How Holiday Shopping Has a Dramatic Impact on the Economy

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How Holiday Shopping Has a Dramatic Impact on the Economy

If you’re anything like the more than 2,000 Americans surveyed by NerdWallet this fall, you likely spent more this holiday season than in 2015 or 2014.

On average, Americans planned to spend $657 on gifts during the holidays this year — 24 percent more than 2014, according to Nerdwallet’s 2016 Consumer Holiday Shopping Report.

But that’s not a bad thing, says National Retail Federation chief economist Jack Kleinhenz.

The more we spend, the better the economy performs: Consumer spending accounts for nearly 70 percent of the GDP.

But where does holiday shopping fit into that statistic?

Kleinhenz says that’s a difficult question to answer. “You have to look at one side of the equation from the retailer side, which is what gets sold,” he says. “And the other side is what gets purchased.”

But we do know that for retailers, a lot hinges on this time of year: About one in every five sales is made in November and December, he says.

“In general, the holiday season is the most important time for retailers. You see a big influx of sales during this time, says Courtney Jespersen, NerdWallet’s retail expert. ““Retail spending is a reflection of the economy.”

And right now, the economy is doing well. More people are working, and wages have increased faster than inflation. In September, consumer confidence also rose to its highest level since 2007, according to data released by the Conference Board, a business association.

But it isn’t as easy to answer from a consumer standpoint because consumer spending also encompasses all of the services you pay for, like cable, eating out and health insurance.

And only one-third of consumer dollars go toward purchasing goods like furniture, clothing, food, snow shovels, Kleinhenz says.

“Most spending by consumers is not for goods, it’s for services,” he says. (But interestingly though not surprisingly, services are often the first to go during recessions or when consumers otherwise tighten their budgets.)

Still, we can say with certainty that holiday shopping is up. Americans are spending more, based on the NerdWallet report, and Kleinhenz says data shows retailers will see about 3.6 percent more sales than last year.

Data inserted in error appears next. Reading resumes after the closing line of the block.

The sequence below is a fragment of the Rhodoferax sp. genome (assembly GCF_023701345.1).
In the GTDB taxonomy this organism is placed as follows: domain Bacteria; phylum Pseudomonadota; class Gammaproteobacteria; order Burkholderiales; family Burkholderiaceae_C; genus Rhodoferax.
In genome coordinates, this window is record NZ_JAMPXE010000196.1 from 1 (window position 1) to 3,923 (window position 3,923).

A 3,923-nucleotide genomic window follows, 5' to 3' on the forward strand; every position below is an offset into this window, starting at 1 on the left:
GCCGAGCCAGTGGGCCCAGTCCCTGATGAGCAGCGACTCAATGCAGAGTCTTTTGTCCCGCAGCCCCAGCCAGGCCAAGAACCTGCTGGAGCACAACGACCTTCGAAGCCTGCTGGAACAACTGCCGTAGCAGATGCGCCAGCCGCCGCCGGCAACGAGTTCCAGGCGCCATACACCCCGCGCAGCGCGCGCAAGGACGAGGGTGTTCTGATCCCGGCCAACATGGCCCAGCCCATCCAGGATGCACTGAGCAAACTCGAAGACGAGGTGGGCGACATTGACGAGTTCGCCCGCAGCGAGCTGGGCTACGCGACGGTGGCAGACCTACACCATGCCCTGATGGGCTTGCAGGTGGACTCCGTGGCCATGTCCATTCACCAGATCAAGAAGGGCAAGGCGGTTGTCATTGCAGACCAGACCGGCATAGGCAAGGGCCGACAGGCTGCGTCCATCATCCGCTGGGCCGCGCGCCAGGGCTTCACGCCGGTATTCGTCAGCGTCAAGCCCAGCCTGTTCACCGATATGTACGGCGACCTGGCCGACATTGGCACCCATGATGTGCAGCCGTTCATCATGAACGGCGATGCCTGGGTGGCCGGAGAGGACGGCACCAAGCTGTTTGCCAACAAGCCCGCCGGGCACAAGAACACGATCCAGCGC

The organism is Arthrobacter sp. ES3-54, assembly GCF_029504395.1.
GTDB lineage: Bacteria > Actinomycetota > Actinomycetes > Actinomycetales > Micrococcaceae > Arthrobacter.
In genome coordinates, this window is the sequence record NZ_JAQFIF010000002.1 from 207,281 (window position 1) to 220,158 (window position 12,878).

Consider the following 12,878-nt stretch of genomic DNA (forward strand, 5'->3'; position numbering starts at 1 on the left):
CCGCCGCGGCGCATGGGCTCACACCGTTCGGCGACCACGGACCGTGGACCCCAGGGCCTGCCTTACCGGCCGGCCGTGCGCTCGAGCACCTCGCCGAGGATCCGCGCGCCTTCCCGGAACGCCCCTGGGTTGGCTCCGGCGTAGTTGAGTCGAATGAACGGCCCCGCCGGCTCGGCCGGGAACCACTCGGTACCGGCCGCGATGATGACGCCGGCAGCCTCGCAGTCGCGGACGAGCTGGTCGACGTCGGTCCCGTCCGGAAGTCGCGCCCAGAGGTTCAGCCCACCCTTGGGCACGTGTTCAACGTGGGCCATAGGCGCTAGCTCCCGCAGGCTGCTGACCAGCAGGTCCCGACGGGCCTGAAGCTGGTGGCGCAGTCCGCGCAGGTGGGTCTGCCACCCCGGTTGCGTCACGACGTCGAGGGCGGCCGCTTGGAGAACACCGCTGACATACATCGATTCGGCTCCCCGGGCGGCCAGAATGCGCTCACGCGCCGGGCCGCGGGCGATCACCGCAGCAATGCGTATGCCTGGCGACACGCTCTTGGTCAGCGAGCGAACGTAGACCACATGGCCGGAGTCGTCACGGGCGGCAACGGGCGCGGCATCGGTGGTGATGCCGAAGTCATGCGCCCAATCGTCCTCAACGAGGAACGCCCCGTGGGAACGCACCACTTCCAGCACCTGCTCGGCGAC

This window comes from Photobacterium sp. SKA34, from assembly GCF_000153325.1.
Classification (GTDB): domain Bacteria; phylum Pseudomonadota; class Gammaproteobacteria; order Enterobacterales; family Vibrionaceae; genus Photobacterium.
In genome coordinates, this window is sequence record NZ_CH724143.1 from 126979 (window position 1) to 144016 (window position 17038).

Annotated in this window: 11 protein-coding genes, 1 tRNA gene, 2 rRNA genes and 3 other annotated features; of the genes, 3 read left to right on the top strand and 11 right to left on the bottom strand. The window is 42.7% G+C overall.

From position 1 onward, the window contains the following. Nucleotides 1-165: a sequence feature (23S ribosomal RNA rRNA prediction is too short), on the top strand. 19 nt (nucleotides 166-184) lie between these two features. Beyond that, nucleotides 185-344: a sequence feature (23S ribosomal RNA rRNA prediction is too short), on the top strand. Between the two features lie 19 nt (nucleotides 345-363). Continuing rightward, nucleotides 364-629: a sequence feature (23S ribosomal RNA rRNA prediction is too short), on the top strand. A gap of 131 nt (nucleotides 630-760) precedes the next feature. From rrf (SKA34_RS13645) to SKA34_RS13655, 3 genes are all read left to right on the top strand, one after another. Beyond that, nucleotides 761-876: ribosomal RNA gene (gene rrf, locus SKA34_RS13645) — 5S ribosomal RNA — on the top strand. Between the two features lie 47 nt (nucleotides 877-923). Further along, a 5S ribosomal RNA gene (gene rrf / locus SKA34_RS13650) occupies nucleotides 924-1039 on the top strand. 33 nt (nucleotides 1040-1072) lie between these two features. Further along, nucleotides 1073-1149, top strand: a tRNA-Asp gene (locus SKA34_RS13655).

Statistically, the Saturday before Christmas — Dec. 17 this year — is the biggest shopping day of the season per consumer surveys.

“This is the last-ditch effort for people to get out to buy gifts,” Kleinhenz said. “For all those procrastinators, this is a big day.”

Both Jespersen and Kleinhenz said that while the election didn’t impact numbers for holiday shopping, it did shift when people are buying. “The election dominated a lot of news coverage and headlines,” Jespersen says. “Some of the attention [on shopping] was pushed after the election. Shoppers are in full swing now.”

The impact of holiday shopping doesn’t end right before Christmas either.

Dec. 26 is one of the busiest shopping days of the year, Jespersen says. “Everyone is going back to the store and returning items,” she says. And because some stores only give merchandise credit, there are still lots of sales to be made.

Kleinhenz also says that January is becoming a big month for consumer spending thanks to gift cards and after-Christmas sales. “It will be a positive development as move into 2017,” he says.

Other holiday shopping trends are still shifting.

Retail prices are down, thanks to a stronger dollar and more retail competition. People aren’t buying less, though.

“In retail the last couple of years, people are benefiting from lower prices,” Kleinhenz said. “There’s deflation, not inflation. Prices are lower this year in retail than last year. So now I can buy more with less dollars.”

In the NerdWallet survey, millennials were spending less for holidays gifts than other generations. But that’s partly because they don’t have as many credit cards and some don’t have families yet.

That will all change. “Once they get older and make more, they are likely to spend more,” Jespersen says.

Still, millennials are also a unique generation: They are more impulsive shoppers and they overshoot their budget more often. “Some of their habits might become more commonplace and prevalent,” Jespersen says.

And while shopping online has played a huge role this season, Jespersen says, according to the NerdWallet report, only six percent of those surveyed did their holiday shopping online exclusively.

“What that statistic can tell us is there is still a market for shopping in-store,” she says.

Adds Kleinhenz: “We’ll see the consumer gravitate more toward e-commerce. It’s easy, it’s convenient, it tends to be cost-effective… But I don’t believe that brick and mortar retailers are going to disappear. People still like to go out to touch the fabric, see the product, and it’s also part of recreation and entertainment.”

Jespersen also says the survey indicated that shoppers feel overwhelmed this time of year (maybe rightfully so if they are spending more than $600). And the majority of Americans weren’t sure they were getting the best deals.

But there are ways to prevent that, she says: Plan ahead and do your research.

But, for the sake of the economy, keep shopping.